February 17–May 27, 2012

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Featuring works borrowed from the Yale University Art Gallery, Pursuing Beauty showcases the flourishing artistic traditions and innovations of Edo Japan (1615–1868) one of the most dynamic periods in the history of world art. Two centuries of political stability and commercial growth under the Tokugawa shoguns brought more people than ever before the luxury of leisure time. Increased attention to life’s fleeting pleasures and to the aesthetic beauty of the natural world and everyday objects was reflected in the elegant, refined art of this era.

It was a time of artistic experimentation, too, fueled partly by new ideas brought to Japan by the international trade with China and the West. In Kyoto, the traditional art center, artists from different schools reconfigured previous traditions and integrated new elements into their screens, scrolls, and lacquer wares. The development of urban culture and the rise of new social classes in the city of Edo (now Tokyo) stimulated new public interest in genre paintings, woodblock prints, and personal accessories and clothing.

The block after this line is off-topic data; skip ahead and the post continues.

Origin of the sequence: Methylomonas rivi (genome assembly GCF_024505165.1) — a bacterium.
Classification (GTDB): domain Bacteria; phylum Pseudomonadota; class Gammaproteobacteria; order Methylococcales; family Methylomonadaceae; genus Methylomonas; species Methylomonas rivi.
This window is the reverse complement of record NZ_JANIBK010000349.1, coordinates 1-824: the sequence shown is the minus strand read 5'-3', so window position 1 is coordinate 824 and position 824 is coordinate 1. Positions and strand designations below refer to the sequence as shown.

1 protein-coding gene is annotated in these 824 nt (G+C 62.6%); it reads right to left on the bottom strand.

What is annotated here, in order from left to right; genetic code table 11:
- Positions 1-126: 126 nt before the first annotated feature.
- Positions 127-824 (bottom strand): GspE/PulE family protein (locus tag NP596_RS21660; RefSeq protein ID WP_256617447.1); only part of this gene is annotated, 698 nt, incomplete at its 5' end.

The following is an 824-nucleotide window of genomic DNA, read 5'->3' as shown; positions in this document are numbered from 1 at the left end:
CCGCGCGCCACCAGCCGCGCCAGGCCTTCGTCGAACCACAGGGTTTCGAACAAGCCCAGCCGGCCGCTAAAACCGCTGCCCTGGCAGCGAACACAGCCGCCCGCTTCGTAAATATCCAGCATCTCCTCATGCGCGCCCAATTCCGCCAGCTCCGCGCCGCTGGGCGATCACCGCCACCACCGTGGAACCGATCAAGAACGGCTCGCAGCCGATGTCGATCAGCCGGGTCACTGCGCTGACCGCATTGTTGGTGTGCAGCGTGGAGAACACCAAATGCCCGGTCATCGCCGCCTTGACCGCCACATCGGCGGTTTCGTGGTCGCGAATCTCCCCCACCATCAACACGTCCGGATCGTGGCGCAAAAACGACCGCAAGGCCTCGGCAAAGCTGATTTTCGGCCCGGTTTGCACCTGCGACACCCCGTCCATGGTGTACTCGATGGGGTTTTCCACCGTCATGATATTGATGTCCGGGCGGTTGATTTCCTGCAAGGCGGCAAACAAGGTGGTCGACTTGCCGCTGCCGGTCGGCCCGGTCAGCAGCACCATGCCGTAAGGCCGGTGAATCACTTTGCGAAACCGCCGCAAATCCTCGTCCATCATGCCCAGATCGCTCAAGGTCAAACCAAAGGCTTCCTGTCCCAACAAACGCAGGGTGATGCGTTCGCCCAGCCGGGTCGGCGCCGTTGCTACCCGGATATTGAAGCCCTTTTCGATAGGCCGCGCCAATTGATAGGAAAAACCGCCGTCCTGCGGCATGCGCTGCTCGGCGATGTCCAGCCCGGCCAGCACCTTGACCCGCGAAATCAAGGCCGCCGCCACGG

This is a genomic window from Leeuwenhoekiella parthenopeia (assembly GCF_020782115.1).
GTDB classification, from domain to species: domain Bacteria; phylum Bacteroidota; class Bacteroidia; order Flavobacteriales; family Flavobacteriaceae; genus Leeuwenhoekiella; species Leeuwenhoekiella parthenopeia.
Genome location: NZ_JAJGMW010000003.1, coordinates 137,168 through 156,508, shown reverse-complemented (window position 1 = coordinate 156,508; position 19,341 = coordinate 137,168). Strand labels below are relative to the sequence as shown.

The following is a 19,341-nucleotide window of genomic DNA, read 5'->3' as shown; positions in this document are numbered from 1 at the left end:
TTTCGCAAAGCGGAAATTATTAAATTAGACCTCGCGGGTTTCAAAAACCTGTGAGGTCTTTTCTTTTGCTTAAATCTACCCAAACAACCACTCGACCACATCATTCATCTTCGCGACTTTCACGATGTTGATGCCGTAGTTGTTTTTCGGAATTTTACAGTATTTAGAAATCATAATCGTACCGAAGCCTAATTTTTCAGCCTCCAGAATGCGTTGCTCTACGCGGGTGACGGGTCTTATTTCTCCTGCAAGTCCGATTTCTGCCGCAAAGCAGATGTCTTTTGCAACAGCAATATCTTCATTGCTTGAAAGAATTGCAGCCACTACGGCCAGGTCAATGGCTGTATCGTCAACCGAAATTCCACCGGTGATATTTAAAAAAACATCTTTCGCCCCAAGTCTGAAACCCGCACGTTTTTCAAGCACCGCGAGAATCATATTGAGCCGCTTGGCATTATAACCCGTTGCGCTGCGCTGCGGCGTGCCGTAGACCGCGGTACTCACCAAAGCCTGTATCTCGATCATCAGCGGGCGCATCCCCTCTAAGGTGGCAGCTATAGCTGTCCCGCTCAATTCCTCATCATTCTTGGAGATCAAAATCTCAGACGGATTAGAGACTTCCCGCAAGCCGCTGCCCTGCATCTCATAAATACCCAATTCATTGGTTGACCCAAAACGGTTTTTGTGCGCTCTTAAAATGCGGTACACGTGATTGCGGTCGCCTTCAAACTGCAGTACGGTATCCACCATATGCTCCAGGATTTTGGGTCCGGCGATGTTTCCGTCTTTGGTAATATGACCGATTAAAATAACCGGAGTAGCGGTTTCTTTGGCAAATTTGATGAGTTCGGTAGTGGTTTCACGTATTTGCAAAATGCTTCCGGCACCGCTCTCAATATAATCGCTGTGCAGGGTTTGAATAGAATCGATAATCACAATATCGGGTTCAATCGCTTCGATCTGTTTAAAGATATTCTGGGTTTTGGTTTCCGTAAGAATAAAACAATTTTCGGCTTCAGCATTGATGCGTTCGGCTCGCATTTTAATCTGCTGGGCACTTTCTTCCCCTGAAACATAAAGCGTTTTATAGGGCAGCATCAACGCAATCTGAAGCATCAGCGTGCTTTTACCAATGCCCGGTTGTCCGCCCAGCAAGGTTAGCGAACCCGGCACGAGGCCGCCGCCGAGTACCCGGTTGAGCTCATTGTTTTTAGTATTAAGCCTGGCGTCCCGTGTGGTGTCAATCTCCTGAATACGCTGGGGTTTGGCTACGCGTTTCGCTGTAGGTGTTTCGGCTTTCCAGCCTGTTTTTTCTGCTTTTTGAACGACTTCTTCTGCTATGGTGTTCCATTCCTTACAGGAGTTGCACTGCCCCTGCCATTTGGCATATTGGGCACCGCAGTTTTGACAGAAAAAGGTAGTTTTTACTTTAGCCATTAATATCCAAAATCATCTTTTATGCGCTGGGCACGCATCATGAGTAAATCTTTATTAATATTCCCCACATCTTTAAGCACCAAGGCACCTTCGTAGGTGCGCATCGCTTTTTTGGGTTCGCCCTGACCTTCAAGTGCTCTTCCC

The works of art in this exhibition reflect both the diversity of artistic practices and the pursuit of beauty amid the transient pleasures of what came to be called the ukiyo or “the floating world,” where entertainment, recreation, fashion, enjoyment, and, above all, beauty provided an escape from mundane, everyday life.

Dr. Fan Zhang, Freeman/McPherson Post-doctoral Curatorial and Teaching Fellow, is the guest curator of Pursuing Beauty, as well as of the Museum’s previous Mellon Foundation project Transcending Boundaries: The Art and Legacy of Tang China (fall 2011). These two exhibitions of East Asian art are organized by Smith College Museum of Art in conjunction with the Yale University Art Gallery Collection-Sharing Initiative. This innovative project, in which SCMA is one of six college museums invited to participate, is supported by generous funding from the Andrew W. Mellon Foundation. Additional funding for Pursuing Beauty is provided in part by The Brown Foundation, Inc.

Image Caption: Attributed to Utagawa Toyoharu. (1735–1814). Courtesan and Attendant (detail), Late 18th–early 19th century. Hanging scroll, ink and color on paper. Gift of Mr. and Mrs. Fred Olsen, Mr. and Mrs. Laurens Hammond, and Mr. and Mrs. Knight Woolley, B.A. 1917.